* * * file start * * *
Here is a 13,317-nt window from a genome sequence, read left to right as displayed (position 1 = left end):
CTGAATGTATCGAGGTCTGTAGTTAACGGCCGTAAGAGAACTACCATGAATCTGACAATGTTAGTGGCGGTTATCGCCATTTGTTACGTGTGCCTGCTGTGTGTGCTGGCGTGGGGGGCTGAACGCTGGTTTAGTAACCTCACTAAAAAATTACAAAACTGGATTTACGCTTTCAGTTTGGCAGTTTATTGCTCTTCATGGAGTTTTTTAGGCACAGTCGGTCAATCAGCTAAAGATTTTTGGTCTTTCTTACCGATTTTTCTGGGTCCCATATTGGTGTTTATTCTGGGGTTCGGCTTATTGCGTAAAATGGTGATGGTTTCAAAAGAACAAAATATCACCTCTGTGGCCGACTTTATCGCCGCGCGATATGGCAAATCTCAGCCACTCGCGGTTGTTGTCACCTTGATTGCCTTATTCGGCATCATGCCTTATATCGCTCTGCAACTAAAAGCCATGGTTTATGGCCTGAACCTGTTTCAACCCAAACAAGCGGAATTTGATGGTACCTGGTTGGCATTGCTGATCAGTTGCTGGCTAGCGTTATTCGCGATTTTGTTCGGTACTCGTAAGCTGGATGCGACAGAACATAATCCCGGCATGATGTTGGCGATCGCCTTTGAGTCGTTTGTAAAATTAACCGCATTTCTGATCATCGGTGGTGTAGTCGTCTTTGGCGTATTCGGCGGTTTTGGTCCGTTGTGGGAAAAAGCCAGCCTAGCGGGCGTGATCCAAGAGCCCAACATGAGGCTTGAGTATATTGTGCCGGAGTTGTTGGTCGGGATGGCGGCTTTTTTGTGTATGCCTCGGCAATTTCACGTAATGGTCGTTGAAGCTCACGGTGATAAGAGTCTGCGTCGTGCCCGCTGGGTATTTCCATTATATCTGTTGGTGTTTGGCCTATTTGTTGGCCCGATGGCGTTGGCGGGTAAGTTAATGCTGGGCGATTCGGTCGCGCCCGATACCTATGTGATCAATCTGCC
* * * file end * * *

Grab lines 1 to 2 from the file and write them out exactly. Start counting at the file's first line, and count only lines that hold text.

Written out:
Here is a 13,317-nt window from a genome sequence, read left to right as displayed (position 1 = left end):
CTGAATGTATCGAGGTCTGTAGTTAACGGCCGTAAGAGAACTACCATGAATCTGACAATGTTAGTGGCGGTTATCGCCATTTGTTACGTGTGCCTGCTGTGTGTGCTGGCGTGGGGGGCTGAACGCTGGTTTAGTAACCTCACTAAAAAATTACAAAACTGGATTTACGCTTTCAGTTTGGCAGTTTATTGCTCTTCATGGAGTTTTTTAGGCACAGTCGGTCAATCAGCTAAAGATTTTTGGTCTTTCTTACCGATTTTTCTGGGTCCCATATTGGTGTTTATTCTGGGGTTCGGCTTATTGCGTAAAATGGTGATGGTTTCAAAAGAACAAAATATCACCTCTGTGGCCGACTTTATCGCCGCGCGATATGGCAAATCTCAGCCACTCGCGGTTGTTGTCACCTTGATTGCCTTATTCGGCATCATGCCTTATATCGCTCTGCAACTAAAAGCCATGGTTTATGGCCTGAACCTGTTTCAACCCAAACAAGCGGAATTTGATGGTACCTGGTTGGCATTGCTGATCAGTTGCTGGCTAGCGTTATTCGCGATTTTGTTCGGTACTCGTAAGCTGGATGCGACAGAACATAATCCCGGCATGATGTTGGCGATCGCCTTTGAGTCGTTTGTAAAATTAACCGCATTTCTGATCATCGGTGGTGTAGTCGTCTTTGGCGTATTCGGCGGTTTTGGTCCGTTGTGGGAAAAAGCCAGCCTAGCGGGCGTGATCCAAGAGCCCAACATGAGGCTTGAGTATATTGTGCCGGAGTTGTTGGTCGGGATGGCGGCTTTTTTGTGTATGCCTCGGCAATTTCACGTAATGGTCGTTGAAGCTCACGGTGATAAGAGTCTGCGTCGTGCCCGCTGGGTATTTCCATTATATCTGTTGGTGTTTGGCCTATTTGTTGGCCCGATGGCGTTGGCGGGTAAGTTAATGCTGGGCGATTCGGTCGCGCCCGATACCTATGTGATCAATCTGCC